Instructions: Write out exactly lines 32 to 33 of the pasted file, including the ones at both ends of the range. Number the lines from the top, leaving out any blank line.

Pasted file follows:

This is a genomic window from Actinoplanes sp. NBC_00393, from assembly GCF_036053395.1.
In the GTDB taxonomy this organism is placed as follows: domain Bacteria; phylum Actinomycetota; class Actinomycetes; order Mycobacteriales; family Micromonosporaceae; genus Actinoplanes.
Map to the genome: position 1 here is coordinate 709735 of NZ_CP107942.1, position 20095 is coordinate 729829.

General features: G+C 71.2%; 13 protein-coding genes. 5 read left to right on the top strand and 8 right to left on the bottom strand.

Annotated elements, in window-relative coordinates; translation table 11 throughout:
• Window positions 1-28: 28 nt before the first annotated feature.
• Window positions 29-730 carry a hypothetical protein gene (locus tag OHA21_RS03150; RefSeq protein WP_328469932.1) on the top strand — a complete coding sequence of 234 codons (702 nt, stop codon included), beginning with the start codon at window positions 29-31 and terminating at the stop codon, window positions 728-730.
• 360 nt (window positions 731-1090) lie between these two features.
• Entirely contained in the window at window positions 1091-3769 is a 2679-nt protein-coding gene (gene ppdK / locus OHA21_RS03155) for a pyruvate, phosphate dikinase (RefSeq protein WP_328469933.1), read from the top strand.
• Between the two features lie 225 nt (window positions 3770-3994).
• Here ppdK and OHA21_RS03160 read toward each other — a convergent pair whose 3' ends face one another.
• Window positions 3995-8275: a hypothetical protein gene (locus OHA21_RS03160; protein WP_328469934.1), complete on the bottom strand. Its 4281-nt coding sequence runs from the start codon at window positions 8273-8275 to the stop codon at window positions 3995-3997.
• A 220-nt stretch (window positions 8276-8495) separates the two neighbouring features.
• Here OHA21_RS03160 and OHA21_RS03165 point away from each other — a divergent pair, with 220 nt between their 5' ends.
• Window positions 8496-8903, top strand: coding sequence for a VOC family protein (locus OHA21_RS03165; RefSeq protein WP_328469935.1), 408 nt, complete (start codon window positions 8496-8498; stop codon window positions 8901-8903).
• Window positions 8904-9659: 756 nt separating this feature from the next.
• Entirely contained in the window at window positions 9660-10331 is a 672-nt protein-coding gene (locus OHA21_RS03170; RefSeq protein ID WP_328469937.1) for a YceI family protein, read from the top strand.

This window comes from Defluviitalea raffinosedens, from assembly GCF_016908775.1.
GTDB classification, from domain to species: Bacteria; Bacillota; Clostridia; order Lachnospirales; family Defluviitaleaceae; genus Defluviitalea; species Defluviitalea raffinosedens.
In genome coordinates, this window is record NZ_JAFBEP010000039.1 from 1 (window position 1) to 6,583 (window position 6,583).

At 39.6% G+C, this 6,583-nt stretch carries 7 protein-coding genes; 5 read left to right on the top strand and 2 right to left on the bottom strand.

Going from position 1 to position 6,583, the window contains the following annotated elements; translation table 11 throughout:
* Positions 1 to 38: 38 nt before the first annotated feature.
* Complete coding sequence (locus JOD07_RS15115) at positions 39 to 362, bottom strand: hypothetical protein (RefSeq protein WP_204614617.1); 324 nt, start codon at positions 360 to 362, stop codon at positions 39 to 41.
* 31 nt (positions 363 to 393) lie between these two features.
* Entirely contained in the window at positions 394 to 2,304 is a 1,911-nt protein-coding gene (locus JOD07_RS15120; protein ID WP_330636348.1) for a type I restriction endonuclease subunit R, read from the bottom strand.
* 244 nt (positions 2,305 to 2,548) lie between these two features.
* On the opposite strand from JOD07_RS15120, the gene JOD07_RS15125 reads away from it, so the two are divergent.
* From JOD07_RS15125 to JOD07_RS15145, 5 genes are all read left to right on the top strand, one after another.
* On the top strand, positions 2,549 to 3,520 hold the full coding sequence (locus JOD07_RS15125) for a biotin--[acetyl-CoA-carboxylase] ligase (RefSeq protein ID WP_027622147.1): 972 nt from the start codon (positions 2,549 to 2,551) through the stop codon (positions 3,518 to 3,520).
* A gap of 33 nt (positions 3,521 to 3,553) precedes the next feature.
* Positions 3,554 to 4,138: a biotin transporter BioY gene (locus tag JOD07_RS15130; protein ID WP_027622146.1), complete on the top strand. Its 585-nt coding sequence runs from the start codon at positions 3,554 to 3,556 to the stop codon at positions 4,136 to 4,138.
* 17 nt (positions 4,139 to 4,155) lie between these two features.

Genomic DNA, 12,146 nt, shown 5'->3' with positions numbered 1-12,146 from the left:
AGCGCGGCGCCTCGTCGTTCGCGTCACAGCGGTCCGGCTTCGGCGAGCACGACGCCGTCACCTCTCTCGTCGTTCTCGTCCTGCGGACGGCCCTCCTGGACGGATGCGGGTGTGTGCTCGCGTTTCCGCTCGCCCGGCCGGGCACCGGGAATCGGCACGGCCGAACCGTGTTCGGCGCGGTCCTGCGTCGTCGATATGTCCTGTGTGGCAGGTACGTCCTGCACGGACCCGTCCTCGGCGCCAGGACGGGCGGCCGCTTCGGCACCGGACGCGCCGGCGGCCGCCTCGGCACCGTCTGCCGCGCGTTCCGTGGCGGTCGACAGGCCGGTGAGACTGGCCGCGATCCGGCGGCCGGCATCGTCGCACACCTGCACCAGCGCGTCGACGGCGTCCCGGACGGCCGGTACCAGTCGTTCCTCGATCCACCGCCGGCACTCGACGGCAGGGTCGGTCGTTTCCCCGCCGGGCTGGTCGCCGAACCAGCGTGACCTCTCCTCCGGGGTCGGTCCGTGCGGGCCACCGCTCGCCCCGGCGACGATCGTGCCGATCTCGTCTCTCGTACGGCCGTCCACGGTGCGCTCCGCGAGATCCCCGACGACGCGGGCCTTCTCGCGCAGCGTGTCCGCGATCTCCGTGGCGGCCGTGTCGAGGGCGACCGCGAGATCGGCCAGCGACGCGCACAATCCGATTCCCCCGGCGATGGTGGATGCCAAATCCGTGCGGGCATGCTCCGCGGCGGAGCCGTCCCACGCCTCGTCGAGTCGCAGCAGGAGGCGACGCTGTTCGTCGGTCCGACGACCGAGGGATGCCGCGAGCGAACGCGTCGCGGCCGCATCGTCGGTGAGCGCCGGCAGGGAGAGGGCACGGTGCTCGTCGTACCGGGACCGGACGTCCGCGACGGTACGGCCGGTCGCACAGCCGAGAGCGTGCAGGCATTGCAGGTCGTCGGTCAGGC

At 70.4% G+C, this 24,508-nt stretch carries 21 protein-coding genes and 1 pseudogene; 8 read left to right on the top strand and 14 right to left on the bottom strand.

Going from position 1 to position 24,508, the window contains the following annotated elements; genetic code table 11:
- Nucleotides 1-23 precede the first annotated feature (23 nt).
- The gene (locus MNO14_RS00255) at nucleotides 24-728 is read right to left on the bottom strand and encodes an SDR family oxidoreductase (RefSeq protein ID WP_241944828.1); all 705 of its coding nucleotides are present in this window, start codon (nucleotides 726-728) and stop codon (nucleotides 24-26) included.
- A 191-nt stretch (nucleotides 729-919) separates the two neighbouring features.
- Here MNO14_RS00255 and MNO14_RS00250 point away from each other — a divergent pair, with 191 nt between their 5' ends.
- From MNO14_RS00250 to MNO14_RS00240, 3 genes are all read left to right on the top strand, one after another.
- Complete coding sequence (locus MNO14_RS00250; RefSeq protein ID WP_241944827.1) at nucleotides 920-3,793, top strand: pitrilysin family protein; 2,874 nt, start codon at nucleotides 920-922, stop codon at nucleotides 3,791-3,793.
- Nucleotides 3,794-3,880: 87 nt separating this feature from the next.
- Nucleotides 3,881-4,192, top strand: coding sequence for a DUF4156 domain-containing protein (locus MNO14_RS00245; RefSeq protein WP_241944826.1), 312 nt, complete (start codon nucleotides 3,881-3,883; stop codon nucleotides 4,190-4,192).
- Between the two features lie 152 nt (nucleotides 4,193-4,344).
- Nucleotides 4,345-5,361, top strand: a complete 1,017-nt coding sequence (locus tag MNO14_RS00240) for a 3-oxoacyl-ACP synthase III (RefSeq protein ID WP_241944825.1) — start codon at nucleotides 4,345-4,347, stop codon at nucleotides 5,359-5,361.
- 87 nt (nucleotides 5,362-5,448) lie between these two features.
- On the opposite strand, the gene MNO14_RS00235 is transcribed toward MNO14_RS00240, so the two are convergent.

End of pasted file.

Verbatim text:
* Positions 3,554 to 4,138: a biotin transporter BioY gene (locus tag JOD07_RS15130; protein ID WP_027622146.1), complete on the top strand. Its 585-nt coding sequence runs from the start codon at positions 3,554 to 3,556 to the stop codon at positions 4,136 to 4,138.
* 17 nt (positions 4,139 to 4,155) lie between these two features.